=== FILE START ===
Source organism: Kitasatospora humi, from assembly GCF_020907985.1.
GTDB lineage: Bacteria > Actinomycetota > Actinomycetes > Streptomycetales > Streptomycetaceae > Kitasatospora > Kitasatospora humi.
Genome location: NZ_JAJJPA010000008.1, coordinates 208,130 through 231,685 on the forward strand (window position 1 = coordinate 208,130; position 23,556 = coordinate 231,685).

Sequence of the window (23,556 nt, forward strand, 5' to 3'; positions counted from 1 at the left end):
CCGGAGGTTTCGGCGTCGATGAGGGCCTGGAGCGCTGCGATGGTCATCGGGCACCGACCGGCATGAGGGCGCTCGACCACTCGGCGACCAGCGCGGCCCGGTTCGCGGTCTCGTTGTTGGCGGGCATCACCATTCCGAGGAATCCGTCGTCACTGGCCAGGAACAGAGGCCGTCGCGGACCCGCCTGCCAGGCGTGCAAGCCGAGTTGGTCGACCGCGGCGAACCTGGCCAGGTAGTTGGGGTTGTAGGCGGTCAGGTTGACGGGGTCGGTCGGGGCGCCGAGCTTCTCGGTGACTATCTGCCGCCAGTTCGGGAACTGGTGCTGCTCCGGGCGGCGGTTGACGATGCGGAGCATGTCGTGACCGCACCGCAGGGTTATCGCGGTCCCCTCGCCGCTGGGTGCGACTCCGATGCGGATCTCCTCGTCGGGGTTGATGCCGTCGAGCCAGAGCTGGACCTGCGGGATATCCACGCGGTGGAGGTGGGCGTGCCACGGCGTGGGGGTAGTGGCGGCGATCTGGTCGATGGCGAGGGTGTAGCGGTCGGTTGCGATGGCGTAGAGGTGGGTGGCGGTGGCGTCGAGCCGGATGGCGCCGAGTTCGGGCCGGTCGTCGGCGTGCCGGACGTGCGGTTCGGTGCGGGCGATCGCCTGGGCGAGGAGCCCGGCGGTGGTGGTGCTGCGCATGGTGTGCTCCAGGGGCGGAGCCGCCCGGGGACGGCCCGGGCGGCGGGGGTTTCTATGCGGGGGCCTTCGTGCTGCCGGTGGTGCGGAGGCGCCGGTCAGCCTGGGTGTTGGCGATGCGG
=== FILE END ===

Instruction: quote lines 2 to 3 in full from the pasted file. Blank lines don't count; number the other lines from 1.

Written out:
GTDB lineage: Bacteria > Actinomycetota > Actinomycetes > Streptomycetales > Streptomycetaceae > Kitasatospora > Kitasatospora humi.
Genome location: NZ_JAJJPA010000008.1, coordinates 208,130 through 231,685 on the forward strand (window position 1 = coordinate 208,130; position 23,556 = coordinate 231,685).